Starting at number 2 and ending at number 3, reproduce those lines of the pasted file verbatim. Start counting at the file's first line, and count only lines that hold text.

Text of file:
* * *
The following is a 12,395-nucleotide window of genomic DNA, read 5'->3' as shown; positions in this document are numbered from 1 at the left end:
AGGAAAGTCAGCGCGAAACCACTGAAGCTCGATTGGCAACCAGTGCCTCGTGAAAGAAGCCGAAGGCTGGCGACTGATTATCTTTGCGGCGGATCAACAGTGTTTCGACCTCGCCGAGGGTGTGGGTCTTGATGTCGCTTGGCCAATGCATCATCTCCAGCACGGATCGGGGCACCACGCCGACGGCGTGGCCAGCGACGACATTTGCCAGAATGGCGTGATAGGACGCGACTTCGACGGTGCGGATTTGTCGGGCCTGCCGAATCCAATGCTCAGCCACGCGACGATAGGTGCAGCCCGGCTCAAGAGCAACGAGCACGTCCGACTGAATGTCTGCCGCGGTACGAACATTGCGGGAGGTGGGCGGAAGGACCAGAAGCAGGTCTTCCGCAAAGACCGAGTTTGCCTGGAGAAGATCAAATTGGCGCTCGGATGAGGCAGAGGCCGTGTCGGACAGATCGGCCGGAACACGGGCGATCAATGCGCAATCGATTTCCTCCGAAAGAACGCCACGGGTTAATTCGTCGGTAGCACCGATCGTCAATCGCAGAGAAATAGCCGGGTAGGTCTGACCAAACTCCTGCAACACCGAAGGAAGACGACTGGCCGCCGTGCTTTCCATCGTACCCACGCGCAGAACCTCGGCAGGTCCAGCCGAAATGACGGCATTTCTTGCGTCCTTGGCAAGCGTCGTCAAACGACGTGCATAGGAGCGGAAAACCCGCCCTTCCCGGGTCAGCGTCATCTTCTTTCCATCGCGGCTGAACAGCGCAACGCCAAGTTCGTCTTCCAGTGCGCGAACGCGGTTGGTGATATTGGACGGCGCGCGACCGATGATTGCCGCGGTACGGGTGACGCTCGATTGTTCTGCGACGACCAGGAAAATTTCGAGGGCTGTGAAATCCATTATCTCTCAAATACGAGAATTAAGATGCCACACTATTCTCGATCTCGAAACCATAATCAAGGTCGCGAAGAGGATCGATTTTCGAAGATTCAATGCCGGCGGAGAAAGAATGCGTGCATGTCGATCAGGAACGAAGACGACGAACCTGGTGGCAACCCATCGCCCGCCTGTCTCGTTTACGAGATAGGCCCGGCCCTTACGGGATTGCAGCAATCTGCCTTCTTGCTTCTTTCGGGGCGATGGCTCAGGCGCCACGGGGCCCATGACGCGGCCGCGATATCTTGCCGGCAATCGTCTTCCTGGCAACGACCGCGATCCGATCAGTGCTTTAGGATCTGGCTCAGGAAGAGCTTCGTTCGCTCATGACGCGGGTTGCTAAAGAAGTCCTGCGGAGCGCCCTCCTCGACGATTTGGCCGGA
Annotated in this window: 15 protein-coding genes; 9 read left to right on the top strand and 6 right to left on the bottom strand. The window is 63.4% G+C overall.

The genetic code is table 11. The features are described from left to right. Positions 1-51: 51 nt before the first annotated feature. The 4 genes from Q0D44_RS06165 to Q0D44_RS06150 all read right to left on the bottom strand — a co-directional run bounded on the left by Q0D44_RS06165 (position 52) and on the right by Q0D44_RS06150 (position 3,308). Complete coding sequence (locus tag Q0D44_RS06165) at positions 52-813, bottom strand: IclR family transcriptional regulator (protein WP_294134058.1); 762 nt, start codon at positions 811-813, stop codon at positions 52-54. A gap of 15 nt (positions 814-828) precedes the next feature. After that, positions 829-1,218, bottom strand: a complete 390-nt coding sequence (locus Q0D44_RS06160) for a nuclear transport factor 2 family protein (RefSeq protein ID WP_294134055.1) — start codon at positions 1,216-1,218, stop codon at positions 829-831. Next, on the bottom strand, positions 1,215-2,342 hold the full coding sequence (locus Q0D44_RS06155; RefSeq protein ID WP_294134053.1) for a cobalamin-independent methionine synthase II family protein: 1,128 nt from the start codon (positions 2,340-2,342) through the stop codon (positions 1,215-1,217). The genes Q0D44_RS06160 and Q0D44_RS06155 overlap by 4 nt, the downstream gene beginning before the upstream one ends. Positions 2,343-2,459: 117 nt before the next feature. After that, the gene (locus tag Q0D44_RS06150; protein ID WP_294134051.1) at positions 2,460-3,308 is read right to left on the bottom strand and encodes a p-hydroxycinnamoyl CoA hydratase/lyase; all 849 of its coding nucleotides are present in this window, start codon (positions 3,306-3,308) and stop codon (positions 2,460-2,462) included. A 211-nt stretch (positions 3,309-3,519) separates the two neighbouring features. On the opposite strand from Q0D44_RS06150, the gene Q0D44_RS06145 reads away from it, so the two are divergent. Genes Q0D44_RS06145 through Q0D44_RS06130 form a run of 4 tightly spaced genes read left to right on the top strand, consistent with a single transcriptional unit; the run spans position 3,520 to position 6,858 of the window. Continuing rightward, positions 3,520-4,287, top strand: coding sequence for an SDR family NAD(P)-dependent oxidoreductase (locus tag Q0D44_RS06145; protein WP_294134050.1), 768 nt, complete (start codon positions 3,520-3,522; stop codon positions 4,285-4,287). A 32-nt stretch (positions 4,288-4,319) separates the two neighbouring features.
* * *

AGGAAAGTCAGCGCGAAACCACTGAAGCTCGATTGGCAACCAGTGCCTCGTGAAAGAAGCCGAAGGCTGGCGACTGATTATCTTTGCGGCGGATCAACAGTGTTTCGACCTCGCCGAGGGTGTGGGTCTTGATGTCGCTTGGCCAATGCATCATCTCCAGCACGGATCGGGGCACCACGCCGACGGCGTGGCCAGCGACGACATTTGCCAGAATGGCGTGATAGGACGCGACTTCGACGGTGCGGATTTGTCGGGCCTGCCGAATCCAATGCTCAGCCACGCGACGATAGGTGCAGCCCGGCTCAAGAGCAACGAGCACGTCCGACTGAATGTCTGCCGCGGTACGAACATTGCGGGAGGTGGGCGGAAGGACCAGAAGCAGGTCTTCCGCAAAGACCGAGTTTGCCTGGAGAAGATCAAATTGGCGCTCGGATGAGGCAGAGGCCGTGTCGGACAGATCGGCCGGAACACGGGCGATCAATGCGCAATCGATTTCCTCCGAAAGAACGCCACGGGTTAATTCGTCGGTAGCACCGATCGTCAATCGCAGAGAAATAGCCGGGTAGGTCTGACCAAACTCCTGCAACACCGAAGGAAGACGACTGGCCGCCGTGCTTTCCATCGTACCCACGCGCAGAACCTCGGCAGGTCCAGCCGAAATGACGGCATTTCTTGCGTCCTTGGCAAGCGTCGTCAAACGACGTGCATAGGAGCGGAAAACCCGCCCTTCCCGGGTCAGCGTCATCTTCTTTCCATCGCGGCTGAACAGCGCAACGCCAAGTTCGTCTTCCAGTGCGCGAACGCGGTTGGTGATATTGGACGGCGCGCGACCGATGATTGCCGCGGTACGGGTGACGCTCGATTGTTCTGCGACGACCAGGAAAATTTCGAGGGCTGTGAAATCCATTATCTCTCAAATACGAGAATTAAGATGCCACACTATTCTCGATCTCGAAACCATAATCAAGGTCGCGAAGAGGATCGATTTTCGAAGATTCAATGCCGGCGGAGAAAGAATGCGTGCATGTCGATCAGGAACGAAGACGACGAACCTGGTGGCAACCCATCGCCCGCCTGTCTCGTTTACGAGATAGGCCCGGCCCTTACGGGATTGCAGCAATCTGCCTTCTTGCTTCTTTCGGGGCGATGGCTCAGGCGCCACGGGGCCCATGACGCGGCCGCGATATCTTGCCGGCAATCGTCTTCCTGGCAACGACCGCGATCCGATCAGTGCTTTAGGATCTGGCTCAGGAAGAGCTTCGTTCGCTCATGACGCGGGTTGCTAAAGAAGTCCTGCGGAGCGCCCTCCTCGACGATTTGGCCGGA
Annotated in this window: 15 protein-coding genes; 9 read left to right on the top strand and 6 right to left on the bottom strand. The window is 63.4% G+C overall.